Young Indiana singer-songwriter Joshua Powell was the fourth generation from his family to attend Anderson University, and although he graduated from the Indiana Christian college, Powell was disillusioned with the church. Instead, he had fallen in love with the life of the wandering country-folk troubadour.
"My junior year of college rolled around, and I was looking at what my life was going to be," says the 22-year-old Powell, who's literally been on tour since his graduation in May. "I was offered a nice, safe job doing church music for a place in Michigan. They wanted to have me on salary and set me up, and that sounded like the easiest and most boring thing I could possibly do. So after reading a bunch of Kerouac and Henry Miller, I realized I was Spartan enough to take to the gypsy life and that's what I've been doing ever since, and it's been super fulfilling."
Powell's supporting his second release Man is Born to Trouble, which was released at the end of April. He has spent the last seven months crisscrossing the country playing gigs he booked. (He hasn't even seen his parents since graduation.) Although he earned a degree in music business, and as much as he understands this is a business, Powell relishes the simple joys a life on the road affords him — in particular the connections that he makes along the way.
"I have a home in about 30 states now, people that we've connected with from ex-frat-boy bar owners in Flagstaff, Ariz., who took us hiking, to an awesome, fierce trio of lesbians up in Minnesota, where we crashed and ate cheese curds. Just the diversity we've experienced crossing America has been incredible."
Powell began to depart from the so-called straight-and-narrow two years ago. He started questioning his religion, underwent a painful breakup, and was introduced to alcohol. In the latter, he took a bit too much solace. That time was the subject of Man is Born to Trouble, which was written over the course of six months and gets its name from a passage in the Book of Job.
"It was the darkest period of my life, but also looking out toward the end of everything I knew and the beginning of the rest of life and all the uncertainty that accompanies that," he says. "That's where the name of the record came from, because the majority of the songs are born from adversity."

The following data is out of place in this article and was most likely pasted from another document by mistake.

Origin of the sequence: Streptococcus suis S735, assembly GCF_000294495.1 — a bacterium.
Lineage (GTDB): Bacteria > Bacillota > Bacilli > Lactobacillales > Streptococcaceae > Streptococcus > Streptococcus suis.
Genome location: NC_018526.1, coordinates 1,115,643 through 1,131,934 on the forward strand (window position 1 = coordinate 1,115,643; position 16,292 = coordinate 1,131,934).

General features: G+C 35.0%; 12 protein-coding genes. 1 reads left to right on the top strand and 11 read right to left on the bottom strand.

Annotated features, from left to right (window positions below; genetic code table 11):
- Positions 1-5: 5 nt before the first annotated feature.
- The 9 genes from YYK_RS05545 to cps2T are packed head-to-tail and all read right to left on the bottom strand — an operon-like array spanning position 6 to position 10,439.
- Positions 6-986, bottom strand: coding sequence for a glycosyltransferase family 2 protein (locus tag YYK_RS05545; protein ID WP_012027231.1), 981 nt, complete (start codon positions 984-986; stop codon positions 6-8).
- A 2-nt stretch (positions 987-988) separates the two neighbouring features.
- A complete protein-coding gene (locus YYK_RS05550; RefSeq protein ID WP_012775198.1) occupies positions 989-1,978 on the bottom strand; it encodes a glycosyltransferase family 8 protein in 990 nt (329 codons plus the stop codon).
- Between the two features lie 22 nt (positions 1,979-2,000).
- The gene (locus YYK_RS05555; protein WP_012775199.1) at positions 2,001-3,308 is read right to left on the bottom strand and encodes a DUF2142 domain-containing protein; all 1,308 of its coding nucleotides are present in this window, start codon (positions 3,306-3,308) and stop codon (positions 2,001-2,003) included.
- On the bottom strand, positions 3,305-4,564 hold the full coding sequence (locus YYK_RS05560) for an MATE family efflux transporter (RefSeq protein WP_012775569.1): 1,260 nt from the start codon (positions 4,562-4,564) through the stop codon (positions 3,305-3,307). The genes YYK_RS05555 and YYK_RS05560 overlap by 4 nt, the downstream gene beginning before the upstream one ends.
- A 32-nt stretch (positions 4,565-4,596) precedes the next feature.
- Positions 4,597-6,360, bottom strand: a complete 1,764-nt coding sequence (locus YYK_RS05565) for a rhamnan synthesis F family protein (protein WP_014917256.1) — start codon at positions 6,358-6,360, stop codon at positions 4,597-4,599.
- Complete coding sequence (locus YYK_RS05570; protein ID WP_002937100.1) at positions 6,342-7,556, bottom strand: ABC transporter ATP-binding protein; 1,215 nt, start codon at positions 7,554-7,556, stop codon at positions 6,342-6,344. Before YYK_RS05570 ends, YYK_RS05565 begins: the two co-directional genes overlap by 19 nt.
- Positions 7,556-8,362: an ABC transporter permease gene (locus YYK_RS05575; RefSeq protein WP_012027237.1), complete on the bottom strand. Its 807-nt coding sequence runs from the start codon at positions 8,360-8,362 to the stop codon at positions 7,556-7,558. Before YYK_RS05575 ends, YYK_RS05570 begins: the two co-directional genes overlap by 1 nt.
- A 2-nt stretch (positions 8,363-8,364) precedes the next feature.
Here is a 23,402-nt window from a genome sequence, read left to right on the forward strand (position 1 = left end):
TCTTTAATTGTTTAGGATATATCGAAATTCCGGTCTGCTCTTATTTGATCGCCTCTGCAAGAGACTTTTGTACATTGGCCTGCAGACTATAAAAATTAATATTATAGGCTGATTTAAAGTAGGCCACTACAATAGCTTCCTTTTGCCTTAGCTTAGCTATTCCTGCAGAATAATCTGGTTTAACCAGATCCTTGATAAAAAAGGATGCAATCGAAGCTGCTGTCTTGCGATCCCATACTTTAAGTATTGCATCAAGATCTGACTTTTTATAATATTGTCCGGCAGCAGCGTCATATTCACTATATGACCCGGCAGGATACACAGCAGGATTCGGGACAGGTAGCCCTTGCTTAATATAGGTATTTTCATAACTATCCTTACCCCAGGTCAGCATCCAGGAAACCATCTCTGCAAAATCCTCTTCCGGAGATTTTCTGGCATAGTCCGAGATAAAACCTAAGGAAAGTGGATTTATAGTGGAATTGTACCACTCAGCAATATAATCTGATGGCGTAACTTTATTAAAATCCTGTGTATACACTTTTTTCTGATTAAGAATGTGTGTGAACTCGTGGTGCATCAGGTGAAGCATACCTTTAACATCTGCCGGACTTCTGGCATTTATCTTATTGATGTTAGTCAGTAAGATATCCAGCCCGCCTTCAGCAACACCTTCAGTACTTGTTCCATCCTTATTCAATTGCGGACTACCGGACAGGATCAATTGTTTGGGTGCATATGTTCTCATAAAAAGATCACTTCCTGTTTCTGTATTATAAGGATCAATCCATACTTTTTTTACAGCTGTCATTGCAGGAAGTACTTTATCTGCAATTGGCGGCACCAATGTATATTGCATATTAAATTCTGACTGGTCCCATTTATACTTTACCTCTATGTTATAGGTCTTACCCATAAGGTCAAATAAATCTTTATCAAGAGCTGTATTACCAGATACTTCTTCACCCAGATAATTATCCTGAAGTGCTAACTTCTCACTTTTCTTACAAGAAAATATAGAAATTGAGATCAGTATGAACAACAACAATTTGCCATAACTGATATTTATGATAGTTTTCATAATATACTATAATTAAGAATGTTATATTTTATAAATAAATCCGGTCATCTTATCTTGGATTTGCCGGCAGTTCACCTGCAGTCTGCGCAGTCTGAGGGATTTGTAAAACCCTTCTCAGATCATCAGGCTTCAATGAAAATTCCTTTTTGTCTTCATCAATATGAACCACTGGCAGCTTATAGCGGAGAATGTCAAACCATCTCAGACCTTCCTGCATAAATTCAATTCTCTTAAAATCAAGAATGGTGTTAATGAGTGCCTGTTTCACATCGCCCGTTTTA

The songs bear witness to his trials but none more poignantly than the pretty duet, "Tiny Panic Attacks." The autobiographical tune is tinged with a sense of fundamentalist betrayal reminiscent of another disaffected Christian, Pedro the Lion's David Bazan. Over a forlorn banjo strum, Powell lets loose his lithe and airy but powerful tenor (reminiscent of the Decemberists' Colin Meloy) with biting verse. The album also includes odes to inspirations like "Jack Kerouac," "Walt Whitman," and "Leo Tolstoy." And Powell gets raw and bluesy on "Parable from Calcutta," crafts a rolling-road country-rocker on the Neil Young-ish "Coyote King," and imagines an Apocalypse-free world on "From Hell to Houston."
While there is some of the meditative folk that was featured on Powell's debut full-length, Traveler, the sound of the second album is grittier, bluesier, and more driving.
"When I wrote Man is Born to Trouble, not to be the ultimate cliché, but I discovered my artistic voice," Powell says. And to illustrate that point, he's not even selling his first disc on this leg of the tour. One particular point of embarrassment is the pretty classically inflected, cello-driven devotional "Cathedral."
"I hate that song. I think it was a good song. I just wish I hadn't put it on the record," he says. "I'm interested in telling stories. I don't want to be prescribing philosophy or theology to anyone and that one's more missional than I intended."
He adds, "That song belongs on Christian radio, and I don't want to be anywhere near Christian radio."
While Powell recognizes that Americana isn't any less of a racket, he intends to stick around longer than the fair-weather fans of the Lumineers and Mumford and Sons.
"I'm not trying to write a song for everyone to sing 'Hey Ho' along to," he says. "I'm trying to weave a narrative that talks about a great human context which relates to the reason folk started in the first place — telling the story of the people — and I don't think that is going to go away."